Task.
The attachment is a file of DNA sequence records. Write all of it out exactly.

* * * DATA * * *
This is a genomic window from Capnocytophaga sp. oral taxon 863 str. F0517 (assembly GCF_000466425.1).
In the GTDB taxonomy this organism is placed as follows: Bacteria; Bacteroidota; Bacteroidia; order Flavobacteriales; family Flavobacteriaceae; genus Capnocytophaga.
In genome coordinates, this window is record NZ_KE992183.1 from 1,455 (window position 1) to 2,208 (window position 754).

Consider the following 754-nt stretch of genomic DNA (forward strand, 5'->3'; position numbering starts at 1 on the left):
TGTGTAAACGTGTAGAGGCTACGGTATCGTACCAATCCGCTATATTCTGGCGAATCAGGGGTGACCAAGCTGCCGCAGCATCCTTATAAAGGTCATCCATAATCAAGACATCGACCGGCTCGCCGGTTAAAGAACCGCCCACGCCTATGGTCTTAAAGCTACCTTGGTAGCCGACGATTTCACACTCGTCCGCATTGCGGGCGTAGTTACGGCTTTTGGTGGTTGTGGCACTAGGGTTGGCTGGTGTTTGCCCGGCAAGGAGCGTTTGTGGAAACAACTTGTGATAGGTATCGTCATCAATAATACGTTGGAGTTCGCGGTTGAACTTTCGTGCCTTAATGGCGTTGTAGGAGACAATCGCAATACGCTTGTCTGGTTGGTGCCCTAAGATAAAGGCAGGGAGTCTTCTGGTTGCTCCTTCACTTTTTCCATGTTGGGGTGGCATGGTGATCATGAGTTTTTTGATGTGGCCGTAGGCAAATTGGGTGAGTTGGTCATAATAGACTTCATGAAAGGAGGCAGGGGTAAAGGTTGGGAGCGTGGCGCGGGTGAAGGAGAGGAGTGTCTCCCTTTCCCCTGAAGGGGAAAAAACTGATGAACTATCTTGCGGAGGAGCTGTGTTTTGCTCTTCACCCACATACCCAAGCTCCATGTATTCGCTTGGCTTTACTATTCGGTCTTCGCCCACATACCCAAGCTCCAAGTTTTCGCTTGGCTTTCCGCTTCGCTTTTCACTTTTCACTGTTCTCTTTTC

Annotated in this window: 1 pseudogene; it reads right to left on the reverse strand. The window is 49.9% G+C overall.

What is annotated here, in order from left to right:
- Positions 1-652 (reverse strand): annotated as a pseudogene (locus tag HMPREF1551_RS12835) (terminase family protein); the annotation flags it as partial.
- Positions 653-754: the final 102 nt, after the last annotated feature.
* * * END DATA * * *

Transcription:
This is a genomic window from Capnocytophaga sp. oral taxon 863 str. F0517 (assembly GCF_000466425.1).
In the GTDB taxonomy this organism is placed as follows: Bacteria; Bacteroidota; Bacteroidia; order Flavobacteriales; family Flavobacteriaceae; genus Capnocytophaga.
In genome coordinates, this window is record NZ_KE992183.1 from 1,455 (window position 1) to 2,208 (window position 754).

Consider the following 754-nt stretch of genomic DNA (forward strand, 5'->3'; position numbering starts at 1 on the left):
TGTGTAAACGTGTAGAGGCTACGGTATCGTACCAATCCGCTATATTCTGGCGAATCAGGGGTGACCAAGCTGCCGCAGCATCCTTATAAAGGTCATCCATAATCAAGACATCGACCGGCTCGCCGGTTAAAGAACCGCCCACGCCTATGGTCTTAAAGCTACCTTGGTAGCCGACGATTTCACACTCGTCCGCATTGCGGGCGTAGTTACGGCTTTTGGTGGTTGTGGCACTAGGGTTGGCTGGTGTTTGCCCGGCAAGGAGCGTTTGTGGAAACAACTTGTGATAGGTATCGTCATCAATAATACGTTGGAGTTCGCGGTTGAACTTTCGTGCCTTAATGGCGTTGTAGGAGACAATCGCAATACGCTTGTCTGGTTGGTGCCCTAAGATAAAGGCAGGGAGTCTTCTGGTTGCTCCTTCACTTTTTCCATGTTGGGGTGGCATGGTGATCATGAGTTTTTTGATGTGGCCGTAGGCAAATTGGGTGAGTTGGTCATAATAGACTTCATGAAAGGAGGCAGGGGTAAAGGTTGGGAGCGTGGCGCGGGTGAAGGAGAGGAGTGTCTCCCTTTCCCCTGAAGGGGAAAAAACTGATGAACTATCTTGCGGAGGAGCTGTGTTTTGCTCTTCACCCACATACCCAAGCTCCATGTATTCGCTTGGCTTTACTATTCGGTCTTCGCCCACATACCCAAGCTCCAAGTTTTCGCTTGGCTTTCCGCTTCGCTTTTCACTTTTCACTGTTCTCTTTTC

Annotated in this window: 1 pseudogene; it reads right to left on the reverse strand. The window is 49.9% G+C overall.

What is annotated here, in order from left to right:
- Positions 1-652 (reverse strand): annotated as a pseudogene (locus tag HMPREF1551_RS12835) (terminase family protein); the annotation flags it as partial.
- Positions 653-754: the final 102 nt, after the last annotated feature.